On April 30, 2021, two legislative bills which would have drastically altered Florida’s Wrongful Death Act (§§ 768.16 – 768.26, Florida Statutes) failed to pass the State Senate.  The bills–House Bill 651 and Senate Bill 1112, respectively–were both aimed at changing Florida’s Wrongful Death Act to allow parents to recover non-economic damages for mental pain and suffering from health care providers in the event of the deaths of their adult children as a result of medical malpractice.

As it stands, section 768.21(8) of Florida’s Wrongful Death Act prohibits parents of adult children from seeking non-economic damages in the event that their adult child dies as a result of medical malpractice, and further provides that adult children may not seek non-economic damages for such claims on behalf of deceased parents.   HB 651 and SB 1112 were proposed to remove the first immunity for parents of adult children.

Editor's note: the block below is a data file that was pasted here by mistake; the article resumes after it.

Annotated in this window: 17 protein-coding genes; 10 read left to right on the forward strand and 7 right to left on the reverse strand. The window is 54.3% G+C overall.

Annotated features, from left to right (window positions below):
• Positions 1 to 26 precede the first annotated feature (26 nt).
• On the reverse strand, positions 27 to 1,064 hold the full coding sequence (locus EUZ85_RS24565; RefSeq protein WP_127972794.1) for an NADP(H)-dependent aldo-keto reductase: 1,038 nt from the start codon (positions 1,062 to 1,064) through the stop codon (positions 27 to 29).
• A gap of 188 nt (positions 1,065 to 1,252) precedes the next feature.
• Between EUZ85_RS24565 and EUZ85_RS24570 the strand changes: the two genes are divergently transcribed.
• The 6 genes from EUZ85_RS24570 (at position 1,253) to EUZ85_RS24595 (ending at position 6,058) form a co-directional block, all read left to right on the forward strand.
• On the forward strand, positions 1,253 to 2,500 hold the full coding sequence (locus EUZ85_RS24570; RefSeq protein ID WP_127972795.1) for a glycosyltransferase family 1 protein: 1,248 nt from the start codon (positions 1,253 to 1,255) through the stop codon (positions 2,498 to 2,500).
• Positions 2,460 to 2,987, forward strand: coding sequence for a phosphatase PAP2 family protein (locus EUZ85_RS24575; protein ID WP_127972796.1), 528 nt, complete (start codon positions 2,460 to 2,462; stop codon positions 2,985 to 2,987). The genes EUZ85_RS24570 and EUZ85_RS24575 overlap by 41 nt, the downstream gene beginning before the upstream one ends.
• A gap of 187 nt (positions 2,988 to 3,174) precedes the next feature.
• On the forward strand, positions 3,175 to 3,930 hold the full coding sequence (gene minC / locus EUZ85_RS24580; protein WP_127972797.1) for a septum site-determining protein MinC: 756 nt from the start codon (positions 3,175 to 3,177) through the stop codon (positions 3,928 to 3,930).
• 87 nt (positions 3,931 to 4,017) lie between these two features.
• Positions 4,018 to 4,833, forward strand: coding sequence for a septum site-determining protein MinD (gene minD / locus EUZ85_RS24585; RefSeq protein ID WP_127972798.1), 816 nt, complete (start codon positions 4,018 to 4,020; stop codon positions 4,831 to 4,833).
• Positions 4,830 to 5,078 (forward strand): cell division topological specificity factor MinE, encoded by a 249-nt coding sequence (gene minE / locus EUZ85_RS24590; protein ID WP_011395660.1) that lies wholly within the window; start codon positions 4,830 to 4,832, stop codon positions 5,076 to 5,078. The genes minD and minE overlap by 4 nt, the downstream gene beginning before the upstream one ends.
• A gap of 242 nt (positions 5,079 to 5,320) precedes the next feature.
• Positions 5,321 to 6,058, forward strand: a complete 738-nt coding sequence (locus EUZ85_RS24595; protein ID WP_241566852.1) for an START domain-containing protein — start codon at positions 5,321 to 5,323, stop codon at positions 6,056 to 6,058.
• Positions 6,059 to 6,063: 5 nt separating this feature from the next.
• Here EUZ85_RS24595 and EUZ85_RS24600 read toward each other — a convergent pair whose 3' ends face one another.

Opponents of HB 651 argued that if these prohibitions were removed, medical malpractice insurance rates for physicians and other health care providers would continue to increase in Florida, a state which already has the third-highest insurance rates of the largest ten markets in the nation according to the Office of Insurance Regulation.  Opposition to HB 651 was presented by insurance and medical entities, as well as directors of the Florida Chamber of Commerce.

Overall, HB 651 was successful in garnering bipartisan support in the House of Representatives. HB 651 was unanimously found favorable by both the Civil Justice & Property Rights Subcommittee and the Judiciary Committee before it was ultimately immediately certified by the House in a 99-16 vote.  However, HB 651 struggled to gain support and died in the Senate, where its companion measure, SB 1112, was introduced, but ultimately never considered.

The overwhelming passage of HB 651 in the House indicates a fair amount of political traction for limiting at least one of the current immunities, so similar measures can be expected in future legislative sessions and should be monitored.

Please click here to view the language, legislative history, and other information regarding House Bill 651.

Please click here to view the language, legislative history, and other information regarding Senate Bill 1112.